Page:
We have completed the first phase, and the Alliance project is currently in the second phase. Over 30 companies have agreed to participate so far, and our results include:

  • Five experimental sites: in Milan (two sites), Rome (two sites), Naples, Catania and the remote city of Trapani, to test the setup in a village.

  • The selection of seven “community managers” (one for each location), responsible for the mobilisation of the “relational gyms”.

  • 300+ ambassadors or “experimentation pioneers” (approx. 10 per company) who will be equally distributed in the “relationship gyms” and will champion the integration of these places with the corporate office and the home.

  • KPIs identified to assess the impact of these places on the wellbeing of people, including:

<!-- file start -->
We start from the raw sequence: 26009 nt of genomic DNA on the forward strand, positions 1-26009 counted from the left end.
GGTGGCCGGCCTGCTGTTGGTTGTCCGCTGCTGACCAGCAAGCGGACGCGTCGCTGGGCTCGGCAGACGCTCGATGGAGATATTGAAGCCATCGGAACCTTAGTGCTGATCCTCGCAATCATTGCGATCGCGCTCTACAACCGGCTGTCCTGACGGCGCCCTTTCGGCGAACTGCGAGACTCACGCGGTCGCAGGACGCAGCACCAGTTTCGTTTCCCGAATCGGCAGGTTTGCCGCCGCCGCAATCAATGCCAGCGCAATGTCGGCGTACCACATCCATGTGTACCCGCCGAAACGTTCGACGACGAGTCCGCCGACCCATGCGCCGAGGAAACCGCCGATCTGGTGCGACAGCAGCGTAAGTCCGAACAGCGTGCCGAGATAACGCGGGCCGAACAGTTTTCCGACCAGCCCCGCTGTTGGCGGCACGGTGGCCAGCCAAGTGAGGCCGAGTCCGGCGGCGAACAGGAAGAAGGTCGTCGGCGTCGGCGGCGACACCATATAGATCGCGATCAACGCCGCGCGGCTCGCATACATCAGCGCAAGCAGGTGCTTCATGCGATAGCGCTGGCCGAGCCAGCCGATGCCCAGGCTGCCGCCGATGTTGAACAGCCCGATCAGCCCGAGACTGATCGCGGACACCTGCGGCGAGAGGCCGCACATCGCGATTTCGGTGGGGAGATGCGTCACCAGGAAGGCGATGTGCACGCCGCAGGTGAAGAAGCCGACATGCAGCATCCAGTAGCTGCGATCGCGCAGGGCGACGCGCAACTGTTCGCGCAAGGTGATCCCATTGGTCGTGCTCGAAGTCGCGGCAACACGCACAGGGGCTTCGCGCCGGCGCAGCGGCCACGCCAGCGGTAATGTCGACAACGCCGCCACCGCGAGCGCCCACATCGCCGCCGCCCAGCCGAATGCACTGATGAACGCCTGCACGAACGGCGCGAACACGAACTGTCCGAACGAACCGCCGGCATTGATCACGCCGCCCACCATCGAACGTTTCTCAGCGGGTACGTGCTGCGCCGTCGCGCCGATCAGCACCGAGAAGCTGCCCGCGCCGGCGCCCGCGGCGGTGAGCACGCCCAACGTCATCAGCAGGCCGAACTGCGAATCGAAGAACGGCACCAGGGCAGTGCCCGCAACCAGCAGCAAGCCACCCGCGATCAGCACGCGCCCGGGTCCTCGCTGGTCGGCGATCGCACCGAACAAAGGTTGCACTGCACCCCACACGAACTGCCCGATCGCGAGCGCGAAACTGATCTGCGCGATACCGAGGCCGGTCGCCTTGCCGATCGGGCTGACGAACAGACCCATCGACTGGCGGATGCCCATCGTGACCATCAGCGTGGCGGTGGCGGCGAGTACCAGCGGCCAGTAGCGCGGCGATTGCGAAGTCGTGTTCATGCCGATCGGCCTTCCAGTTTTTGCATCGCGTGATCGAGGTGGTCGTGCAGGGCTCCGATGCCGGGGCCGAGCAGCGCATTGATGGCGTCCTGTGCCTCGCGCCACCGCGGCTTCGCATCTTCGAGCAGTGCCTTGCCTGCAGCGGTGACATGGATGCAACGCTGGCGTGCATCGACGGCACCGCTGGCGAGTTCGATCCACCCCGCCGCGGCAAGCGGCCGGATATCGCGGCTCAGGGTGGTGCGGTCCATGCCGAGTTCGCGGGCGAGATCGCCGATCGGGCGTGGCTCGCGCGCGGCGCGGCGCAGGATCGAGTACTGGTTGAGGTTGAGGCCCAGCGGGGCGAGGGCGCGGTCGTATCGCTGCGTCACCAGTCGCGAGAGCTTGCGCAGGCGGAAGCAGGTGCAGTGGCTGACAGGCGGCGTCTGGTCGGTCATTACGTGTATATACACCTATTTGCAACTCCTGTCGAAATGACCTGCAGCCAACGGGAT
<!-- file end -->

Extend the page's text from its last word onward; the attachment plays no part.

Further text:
• Overall wellbeing (good physical and mental health)

    • Creativity (ability to absorb and/or generate new ideas, both cognitively and through direct action)

    • Social impact (i.e. positive impact on the local community)

One of the lessons we have learned so far is that, when designing new post-Covid work models which aim to promote wellbeing, it is useful to integrate sports activities into the corporate culture.

The scenario is still fluid. It is necessary to remain agile and flexible and to customise the model according to the specific company and types of activity.

Now, for the Smart Alliance project investigating the Third Way of working, all that remains is to start the experiment…

EXOrganisational designPost-Covid workplaceWorking practices